The NCSL Blog


By Haley Nicholson

Over the past few years, the issues of unexpected medical bill costs have increasingly become an issue falling to the states.

Panel on health care costsA panel assembled by NCSL’s Health and Human Services Committee during last week’s NCSL Capitol Forum took a look at how legislators and staff could address rising health care costs.

Panelists Michael Lundberg, CEO of Virginia Health Information; Michele H. Kimball, president and CEO of Physicians for Fair Coverage; and Rob McKenna, former Washington state attorney general and partner at Seattle-based law firm Orrick, Herrington and Sutcliffe, each focused on different aspects of what is driving health care costs in the United States, while providing resources and solutions policymakers and their staff could use to help constituents drive down health care costs.

Among the topics discussed:

  • The rise of average family health care costs
  • Prevalence of chronic conditions only being addressed well into a diagnosis
  • Issues with overall rising health insurance premiums and additional health care services
  • The need for physicians in rural and high-need areas
  • Marketplace insurance providing coverage for more people but at the cost of high deductibles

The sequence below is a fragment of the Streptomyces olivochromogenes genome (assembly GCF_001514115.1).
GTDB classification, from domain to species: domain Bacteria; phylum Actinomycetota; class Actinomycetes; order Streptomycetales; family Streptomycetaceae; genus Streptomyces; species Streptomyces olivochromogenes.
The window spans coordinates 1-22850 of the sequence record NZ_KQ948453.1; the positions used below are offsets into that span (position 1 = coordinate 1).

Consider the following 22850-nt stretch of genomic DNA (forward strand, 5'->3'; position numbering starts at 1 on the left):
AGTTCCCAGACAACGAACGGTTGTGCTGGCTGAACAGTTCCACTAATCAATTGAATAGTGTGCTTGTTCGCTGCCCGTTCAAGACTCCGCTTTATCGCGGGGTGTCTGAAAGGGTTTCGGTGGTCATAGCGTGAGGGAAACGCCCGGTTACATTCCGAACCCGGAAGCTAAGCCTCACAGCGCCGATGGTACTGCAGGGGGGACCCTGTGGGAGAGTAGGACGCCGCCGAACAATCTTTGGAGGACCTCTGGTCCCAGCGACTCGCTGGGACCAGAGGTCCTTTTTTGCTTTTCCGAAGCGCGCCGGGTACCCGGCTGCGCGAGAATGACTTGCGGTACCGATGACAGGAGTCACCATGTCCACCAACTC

• Dated health care administrative payment systems leading to higher overall system costs

The panelists discussed how the United States has come to bear so many more costs in the payment, provider and administrative spaces with a few key takeaways.

Policymakers and their staffs can begin to utilize tools such as discharge databases that measure patient satisfaction across health care services, online pricing estimate sites that compare in-network vs. out-of-network costs, and the availability of more innovative payment systems that can be used in the health care administrative space. These resources can help inform policy at the state and federal level to:

  • Enhance provider and consumer negotiating power.
  • Increase transparency when health networks establish what constitutes in-network vs. out-of-network costs.
  • Ensure access to care for all patients regardless of location and attract new providers to these settings.
  • Provide updated methods of payment for overall health care systems like virtual card payments.

This panel was just one resource provided in the ongoing process for policymakers to address health care costs in their states.


Virginia Health Information annual report

Peterson-Kaiser health system tracker: How has U.S. spending on healthcare changed over time

Haley Nicholson is a policy director, health, in NCSL's State-Federal Program based in Washington, D.C.

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This blog offers updates on the National Conference of State Legislatures' research and training, the latest on federalism and the state legislative institution, and posts about state legislators and legislative staff. The blog is edited by NCSL staff and written primarily by NCSL's experts on public policy and the state legislative institution.